Their discussion of the complexities of forming a scholarly identity is illustrated throughout by stories and writings of actual doctoral students.

In conclusion, they present a persuasive and proven argument that universities must move away from simply auditing supervision to supporting the development of scholarly research communities. Any supervisor keen to help their students develop as academics will find the ideas and practical solutions presented in this book fascinating and insightful reading.


The relationship of supervisor to student has traditionally been seen as one of apprenticeship, in which much learning is tacit, with the expectation that the student will become much like the tutor. The changing demographics of higher education in conjunction with imperatives of greater accountability and support for research students have rendered this scenario both less likely and less desirable and unfortunately many supervisors are challenged by the task of guiding non-native speaker students to completion. This handbook is the ideal guide for all supervisors working with undergraduate and postgraduate non-native speaker students writing a thesis or dissertation in English as it explicitly unpacks thesis writing, using language that is accessible to research supervisors from any discipline.

Phillips & Pugh (2015). How To Get A Phd: A Handbook For Students And Their Supervisors. Open University Press. 

"How to Get a PhD is the market leading, classic book for PhD students and their supervisors."

Wagenmakers (2009). Teaching Graduate Students How to Write Clearly. Observer Vol.22, No.4 April, 2009.

Monday, January 18, 2016

2016 Stirling PhD Conference in Behavioural Science (June 9)



2016 Stirling PhD Conference in Behavioural Science 

Thursday, the 9th of June 2016 


The Stirling Behavioural Science Centre is pleased to announce our Annual PhD Student Conference in Behavioural Science in 2016. For information about last year's PhD conference click here. The PhD conference will be held at the University of Stirling on the 9th of June 2016 and will be followed by a Workshop on Behavioural Science and Public Policy with a keynote from Prof David Laibson on June 10. Attendees to the PhD conference on June 9 are also welcome to attend the June 10 workshop.

The 2016 PhD Conference aims to give PhD students in Behavioural Science the opportunity to meet other researchers, to present their work, and get feedback from peers and researchers in the field. The PhD conference will deal with all areas of behavioural science (or behavioural economics, economic psychology, judgement and decision making, depending on your terminological preference). Topics include, but are not limited to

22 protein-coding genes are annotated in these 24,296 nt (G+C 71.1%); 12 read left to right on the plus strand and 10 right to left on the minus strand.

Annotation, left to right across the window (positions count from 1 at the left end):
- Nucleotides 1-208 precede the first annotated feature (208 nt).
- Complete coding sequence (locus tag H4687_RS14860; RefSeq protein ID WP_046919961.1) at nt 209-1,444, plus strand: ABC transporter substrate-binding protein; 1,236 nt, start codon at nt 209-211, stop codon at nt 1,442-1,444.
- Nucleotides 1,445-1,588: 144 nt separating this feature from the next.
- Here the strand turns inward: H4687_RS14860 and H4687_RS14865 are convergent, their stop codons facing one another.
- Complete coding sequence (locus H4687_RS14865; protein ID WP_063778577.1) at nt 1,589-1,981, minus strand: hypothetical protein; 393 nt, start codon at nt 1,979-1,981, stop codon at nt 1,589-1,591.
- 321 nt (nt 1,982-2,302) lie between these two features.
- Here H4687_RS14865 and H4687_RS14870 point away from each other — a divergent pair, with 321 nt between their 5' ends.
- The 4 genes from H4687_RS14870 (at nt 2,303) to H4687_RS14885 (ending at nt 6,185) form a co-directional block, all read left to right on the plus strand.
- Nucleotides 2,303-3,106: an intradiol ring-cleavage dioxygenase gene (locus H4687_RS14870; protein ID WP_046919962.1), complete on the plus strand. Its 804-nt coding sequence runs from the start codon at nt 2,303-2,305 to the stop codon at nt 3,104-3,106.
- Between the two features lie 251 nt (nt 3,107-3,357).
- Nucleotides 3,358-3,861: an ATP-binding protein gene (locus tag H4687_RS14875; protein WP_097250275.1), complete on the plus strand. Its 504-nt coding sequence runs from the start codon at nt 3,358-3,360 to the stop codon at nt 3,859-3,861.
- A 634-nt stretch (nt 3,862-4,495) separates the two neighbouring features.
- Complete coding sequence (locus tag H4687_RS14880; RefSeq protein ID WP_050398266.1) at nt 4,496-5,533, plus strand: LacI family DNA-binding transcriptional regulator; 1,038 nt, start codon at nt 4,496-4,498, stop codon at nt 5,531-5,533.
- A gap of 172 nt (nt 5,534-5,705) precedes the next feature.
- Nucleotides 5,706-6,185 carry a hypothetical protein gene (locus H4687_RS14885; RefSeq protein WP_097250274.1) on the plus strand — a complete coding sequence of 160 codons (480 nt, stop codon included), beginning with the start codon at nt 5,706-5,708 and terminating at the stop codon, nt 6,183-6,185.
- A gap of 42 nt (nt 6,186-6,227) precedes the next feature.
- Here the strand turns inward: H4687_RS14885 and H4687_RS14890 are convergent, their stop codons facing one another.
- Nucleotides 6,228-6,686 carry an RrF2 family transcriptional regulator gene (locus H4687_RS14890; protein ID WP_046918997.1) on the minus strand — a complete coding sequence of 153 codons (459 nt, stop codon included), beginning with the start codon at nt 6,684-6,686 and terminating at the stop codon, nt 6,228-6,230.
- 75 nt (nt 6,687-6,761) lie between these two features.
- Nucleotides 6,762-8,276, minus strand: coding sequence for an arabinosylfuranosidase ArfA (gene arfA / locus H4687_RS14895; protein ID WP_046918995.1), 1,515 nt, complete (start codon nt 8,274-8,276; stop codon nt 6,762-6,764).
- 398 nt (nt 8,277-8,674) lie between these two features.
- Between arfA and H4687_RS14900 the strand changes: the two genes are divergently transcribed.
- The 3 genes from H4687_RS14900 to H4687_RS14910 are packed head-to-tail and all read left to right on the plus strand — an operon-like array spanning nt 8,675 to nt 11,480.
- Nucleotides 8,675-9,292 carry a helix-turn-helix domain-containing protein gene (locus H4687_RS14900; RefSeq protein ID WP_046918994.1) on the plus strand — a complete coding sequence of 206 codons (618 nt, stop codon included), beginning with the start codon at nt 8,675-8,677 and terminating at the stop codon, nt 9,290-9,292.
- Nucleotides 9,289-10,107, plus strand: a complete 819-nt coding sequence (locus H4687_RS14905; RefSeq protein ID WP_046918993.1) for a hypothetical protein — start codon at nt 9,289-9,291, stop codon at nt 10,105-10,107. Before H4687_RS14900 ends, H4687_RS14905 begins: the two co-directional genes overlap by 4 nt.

• Nudging and Behavioural Policies 
  • Evaluation of Behavioural Policies
  • Mechanisms of Behavioural Interventions
  • Inter-temporal Choice
  • Self-control
  • Risk Preferences
  • Social Preferences
  • Heuristics
  • Personality and Economics
  • Subjective Well-Being
  • Identity in Economics
  • Emotions and Decision Making 
  • Behavioural Medicine
  • Early Influences on Later Life Outcomes
  • Behavioural Science and the Labour Market
  • Research Methods in Behavioural Science 
Speakers will present their research followed by a discussion. Speakers have the opportunity to send their papers/slides to their discussant about 2 weeks before the conference in order to get more detailed feedback. Discussants will be announced in the next weeks.

There will be no conference fee and a social dinner will be provided for attendees on the evening of June 9. Located in the heart of Scotland’s central belt, Stirling is a 45 minute journey from both Glasgow and Edinburgh airports. For affordable accommodation in Stirling, we recommend booking.com and airbnb. It is feasible to stay in Edinburgh or Glasgow and take the train that takes less than one hour.

Important dates:
  • April 21: Abstract submission deadline (up to 500 words).
  • May 1: Notification of acceptance.
  • May 25: Registration deadline and submission of paper for more detailed comments.
We look forward to welcoming you to Stirling. If you have questions, feel free to send an email to stirlingphdconference2015@gmail.com or l.k.lades@stir.ac.uk. Please also check your spam folder for emails.